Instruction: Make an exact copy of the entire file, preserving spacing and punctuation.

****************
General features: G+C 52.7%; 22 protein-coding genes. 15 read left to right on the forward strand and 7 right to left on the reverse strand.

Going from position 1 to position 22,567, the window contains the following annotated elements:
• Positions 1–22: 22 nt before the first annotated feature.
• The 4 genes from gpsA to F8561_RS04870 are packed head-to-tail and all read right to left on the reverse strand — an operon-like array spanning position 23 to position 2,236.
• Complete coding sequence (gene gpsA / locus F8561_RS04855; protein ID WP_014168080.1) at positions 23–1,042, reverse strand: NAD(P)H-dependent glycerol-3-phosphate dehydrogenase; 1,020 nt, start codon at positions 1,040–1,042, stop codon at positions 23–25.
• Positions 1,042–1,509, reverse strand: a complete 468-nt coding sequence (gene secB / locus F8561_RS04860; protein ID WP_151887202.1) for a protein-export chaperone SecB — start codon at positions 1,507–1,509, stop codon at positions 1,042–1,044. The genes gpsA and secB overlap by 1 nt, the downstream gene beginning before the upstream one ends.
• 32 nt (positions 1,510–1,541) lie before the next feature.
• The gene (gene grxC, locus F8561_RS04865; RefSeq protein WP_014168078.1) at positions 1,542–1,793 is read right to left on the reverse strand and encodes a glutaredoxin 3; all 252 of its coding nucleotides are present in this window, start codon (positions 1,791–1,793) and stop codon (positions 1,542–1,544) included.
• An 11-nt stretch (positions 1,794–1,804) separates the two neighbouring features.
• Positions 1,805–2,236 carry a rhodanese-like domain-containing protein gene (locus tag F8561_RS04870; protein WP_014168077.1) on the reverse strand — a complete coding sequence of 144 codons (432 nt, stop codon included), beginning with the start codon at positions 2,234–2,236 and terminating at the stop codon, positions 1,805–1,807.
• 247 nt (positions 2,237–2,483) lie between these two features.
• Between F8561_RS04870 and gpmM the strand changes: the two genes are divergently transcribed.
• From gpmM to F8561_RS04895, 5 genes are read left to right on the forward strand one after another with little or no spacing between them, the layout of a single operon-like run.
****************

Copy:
General features: G+C 52.7%; 22 protein-coding genes. 15 read left to right on the forward strand and 7 right to left on the reverse strand.

Going from position 1 to position 22,567, the window contains the following annotated elements:
• Positions 1–22: 22 nt before the first annotated feature.
• The 4 genes from gpsA to F8561_RS04870 are packed head-to-tail and all read right to left on the reverse strand — an operon-like array spanning position 23 to position 2,236.
• Complete coding sequence (gene gpsA / locus F8561_RS04855; protein ID WP_014168080.1) at positions 23–1,042, reverse strand: NAD(P)H-dependent glycerol-3-phosphate dehydrogenase; 1,020 nt, start codon at positions 1,040–1,042, stop codon at positions 23–25.
• Positions 1,042–1,509, reverse strand: a complete 468-nt coding sequence (gene secB / locus F8561_RS04860; protein ID WP_151887202.1) for a protein-export chaperone SecB — start codon at positions 1,507–1,509, stop codon at positions 1,042–1,044. The genes gpsA and secB overlap by 1 nt, the downstream gene beginning before the upstream one ends.
• 32 nt (positions 1,510–1,541) lie before the next feature.
• The gene (gene grxC, locus F8561_RS04865; RefSeq protein WP_014168078.1) at positions 1,542–1,793 is read right to left on the reverse strand and encodes a glutaredoxin 3; all 252 of its coding nucleotides are present in this window, start codon (positions 1,791–1,793) and stop codon (positions 1,542–1,544) included.
• An 11-nt stretch (positions 1,794–1,804) separates the two neighbouring features.
• Positions 1,805–2,236 carry a rhodanese-like domain-containing protein gene (locus tag F8561_RS04870; protein WP_014168077.1) on the reverse strand — a complete coding sequence of 144 codons (432 nt, stop codon included), beginning with the start codon at positions 2,234–2,236 and terminating at the stop codon, positions 1,805–1,807.
• 247 nt (positions 2,237–2,483) lie between these two features.
• Between F8561_RS04870 and gpmM the strand changes: the two genes are divergently transcribed.
• From gpmM to F8561_RS04895, 5 genes are read left to right on the forward strand one after another with little or no spacing between them, the layout of a single operon-like run.